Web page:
Japan’s white paper did not specify the location of the offshore platforms in question. Analysts noted that known Chinese construction was on China’s side of the geographical equidistance line between China and Japan, which serves as a rough guideline in the absence of actual delimited EEZs. Japan’s Ministry of Foreign Affairs admitted as much in a follow-up statement on “the current state of China’s unilateral development of natural resources in the East China Sea.”
That statement said that Japan “has confirmed that there are 16 structures in total on the Chinese side of the geographical equidistance line between Japan and China.” It then argued that the structures are problematic, despite being closer to China than to Japan: “[U]nder the circumstances pending maritime boundary delimitation, it is extremely regrettable that China is advancing unilateral development, even on the China side of the geographical equidistance line.” The statement added that “the Government of Japan once again strongly requests China to cease its unilateral development.”
This time, to provide evidence, the MOFA statement provided photographs and a map of the Chinese structures in the East China Sea. The location of the features on the map is approximate, but they are well north of the disputed Senkaku/Diaoyu Islands – southeast of China’s Shanghai, and roughly west of the coastal city of Wenzhou. Most of the 14 structures on the map are set back from the equidistance line, with three (called Shirakaba, Kashi, and the “3rd structure” by the MOFA) just on the Chinese side.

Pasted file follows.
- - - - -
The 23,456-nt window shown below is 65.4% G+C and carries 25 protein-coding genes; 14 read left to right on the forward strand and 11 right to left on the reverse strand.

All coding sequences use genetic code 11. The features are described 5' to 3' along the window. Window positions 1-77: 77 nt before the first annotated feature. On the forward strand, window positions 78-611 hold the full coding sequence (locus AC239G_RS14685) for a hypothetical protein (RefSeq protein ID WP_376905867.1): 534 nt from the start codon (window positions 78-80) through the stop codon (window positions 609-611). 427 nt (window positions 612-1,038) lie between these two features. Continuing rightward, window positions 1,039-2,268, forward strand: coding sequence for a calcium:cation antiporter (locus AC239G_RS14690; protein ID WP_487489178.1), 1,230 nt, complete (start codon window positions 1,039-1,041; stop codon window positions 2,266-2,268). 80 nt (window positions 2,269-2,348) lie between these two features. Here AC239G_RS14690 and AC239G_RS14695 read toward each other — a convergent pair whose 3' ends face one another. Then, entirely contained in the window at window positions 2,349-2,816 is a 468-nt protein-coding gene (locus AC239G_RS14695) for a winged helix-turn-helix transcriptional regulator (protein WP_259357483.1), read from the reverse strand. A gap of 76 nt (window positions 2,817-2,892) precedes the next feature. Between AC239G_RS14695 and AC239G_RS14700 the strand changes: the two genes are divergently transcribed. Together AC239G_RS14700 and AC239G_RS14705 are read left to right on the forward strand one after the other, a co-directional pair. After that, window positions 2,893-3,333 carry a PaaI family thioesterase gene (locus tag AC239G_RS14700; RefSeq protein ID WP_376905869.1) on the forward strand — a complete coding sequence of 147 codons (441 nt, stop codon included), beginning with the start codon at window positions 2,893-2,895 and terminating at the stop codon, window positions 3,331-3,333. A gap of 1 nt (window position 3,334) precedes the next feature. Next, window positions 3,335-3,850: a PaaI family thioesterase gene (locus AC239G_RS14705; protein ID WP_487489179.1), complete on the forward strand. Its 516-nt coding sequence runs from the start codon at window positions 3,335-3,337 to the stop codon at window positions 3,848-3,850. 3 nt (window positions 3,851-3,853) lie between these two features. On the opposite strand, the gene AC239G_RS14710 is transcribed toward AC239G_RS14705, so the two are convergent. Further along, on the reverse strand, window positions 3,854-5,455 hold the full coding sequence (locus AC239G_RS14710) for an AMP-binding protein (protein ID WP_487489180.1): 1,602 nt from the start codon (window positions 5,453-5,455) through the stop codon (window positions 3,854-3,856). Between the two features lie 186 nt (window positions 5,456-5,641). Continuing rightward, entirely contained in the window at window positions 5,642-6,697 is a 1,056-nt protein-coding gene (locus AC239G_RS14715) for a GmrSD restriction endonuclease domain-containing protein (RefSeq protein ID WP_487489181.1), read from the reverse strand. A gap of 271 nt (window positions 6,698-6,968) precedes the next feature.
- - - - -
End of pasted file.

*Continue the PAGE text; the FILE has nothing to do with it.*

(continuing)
The images show maritime platforms, with notations as to when Japan’s Ministry of Defense observed construction activities. According to those notes, construction began in the summer of 2013 and was at a high in summer 2014. During those two years, China-Japan ties were at their tensest in years, thanks to Japan’s nationalization of the Senkakus in fall 2012 and Prime Minister Shinzo Abe’s visit to the controversial Yasukuni Shrine in December 2013. There were only three structures that saw construction work after an ice-breaking meeting between Abe and Chinese President Xi Jinping in November 2014.